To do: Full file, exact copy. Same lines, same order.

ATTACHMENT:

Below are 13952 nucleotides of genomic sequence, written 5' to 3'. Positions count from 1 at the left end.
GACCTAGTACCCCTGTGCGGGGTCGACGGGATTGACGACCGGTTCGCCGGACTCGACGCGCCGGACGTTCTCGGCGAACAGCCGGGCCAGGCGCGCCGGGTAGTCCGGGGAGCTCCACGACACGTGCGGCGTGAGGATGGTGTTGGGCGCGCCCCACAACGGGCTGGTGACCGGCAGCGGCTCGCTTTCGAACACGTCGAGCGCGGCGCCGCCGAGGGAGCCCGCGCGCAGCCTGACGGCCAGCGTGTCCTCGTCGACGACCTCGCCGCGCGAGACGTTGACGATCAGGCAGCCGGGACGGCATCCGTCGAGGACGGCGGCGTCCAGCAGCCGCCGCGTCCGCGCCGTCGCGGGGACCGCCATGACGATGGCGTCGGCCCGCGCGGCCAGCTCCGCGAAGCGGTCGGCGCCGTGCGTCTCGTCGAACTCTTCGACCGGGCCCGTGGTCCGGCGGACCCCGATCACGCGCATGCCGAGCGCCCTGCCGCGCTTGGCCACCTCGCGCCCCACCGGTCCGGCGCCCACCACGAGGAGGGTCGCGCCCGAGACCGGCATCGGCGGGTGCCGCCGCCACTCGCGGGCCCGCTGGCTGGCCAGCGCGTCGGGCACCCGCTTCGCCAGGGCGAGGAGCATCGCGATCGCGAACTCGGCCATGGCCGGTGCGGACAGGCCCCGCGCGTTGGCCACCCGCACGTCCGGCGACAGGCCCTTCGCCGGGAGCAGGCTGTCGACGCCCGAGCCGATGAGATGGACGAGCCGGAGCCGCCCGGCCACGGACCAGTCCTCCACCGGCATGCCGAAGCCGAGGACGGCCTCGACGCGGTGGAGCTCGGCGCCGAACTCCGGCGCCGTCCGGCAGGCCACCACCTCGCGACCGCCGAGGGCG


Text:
Below are 13952 nucleotides of genomic sequence, written 5' to 3'. Positions count from 1 at the left end.
GACCTAGTACCCCTGTGCGGGGTCGACGGGATTGACGACCGGTTCGCCGGACTCGACGCGCCGGACGTTCTCGGCGAACAGCCGGGCCAGGCGCGCCGGGTAGTCCGGGGAGCTCCACGACACGTGCGGCGTGAGGATGGTGTTGGGCGCGCCCCACAACGGGCTGGTGACCGGCAGCGGCTCGCTTTCGAACACGTCGAGCGCGGCGCCGCCGAGGGAGCCCGCGCGCAGCCTGACGGCCAGCGTGTCCTCGTCGACGACCTCGCCGCGCGAGACGTTGACGATCAGGCAGCCGGGACGGCATCCGTCGAGGACGGCGGCGTCCAGCAGCCGCCGCGTCCGCGCCGTCGCGGGGACCGCCATGACGATGGCGTCGGCCCGCGCGGCCAGCTCCGCGAAGCGGTCGGCGCCGTGCGTCTCGTCGAACTCTTCGACCGGGCCCGTGGTCCGGCGGACCCCGATCACGCGCATGCCGAGCGCCCTGCCGCGCTTGGCCACCTCGCGCCCCACCGGTCCGGCGCCCACCACGAGGAGGGTCGCGCCCGAGACCGGCATCGGCGGGTGCCGCCGCCACTCGCGGGCCCGCTGGCTGGCCAGCGCGTCGGGCACCCGCTTCGCCAGGGCGAGGAGCATCGCGATCGCGAACTCGGCCATGGCCGGTGCGGACAGGCCCCGCGCGTTGGCCACCCGCACGTCCGGCGACAGGCCCTTCGCCGGGAGCAGGCTGTCGACGCCCGAGCCGATGAGATGGACGAGCCGGAGCCGCCCGGCCACGGACCAGTCCTCCACCGGCATGCCGAAGCCGAGGACGGCCTCGACGCGGTGGAGCTCGGCGCCGAACTCCGGCGCCGTCCGGCAGGCCACCACCTCGCGACCGCCGAGGGCG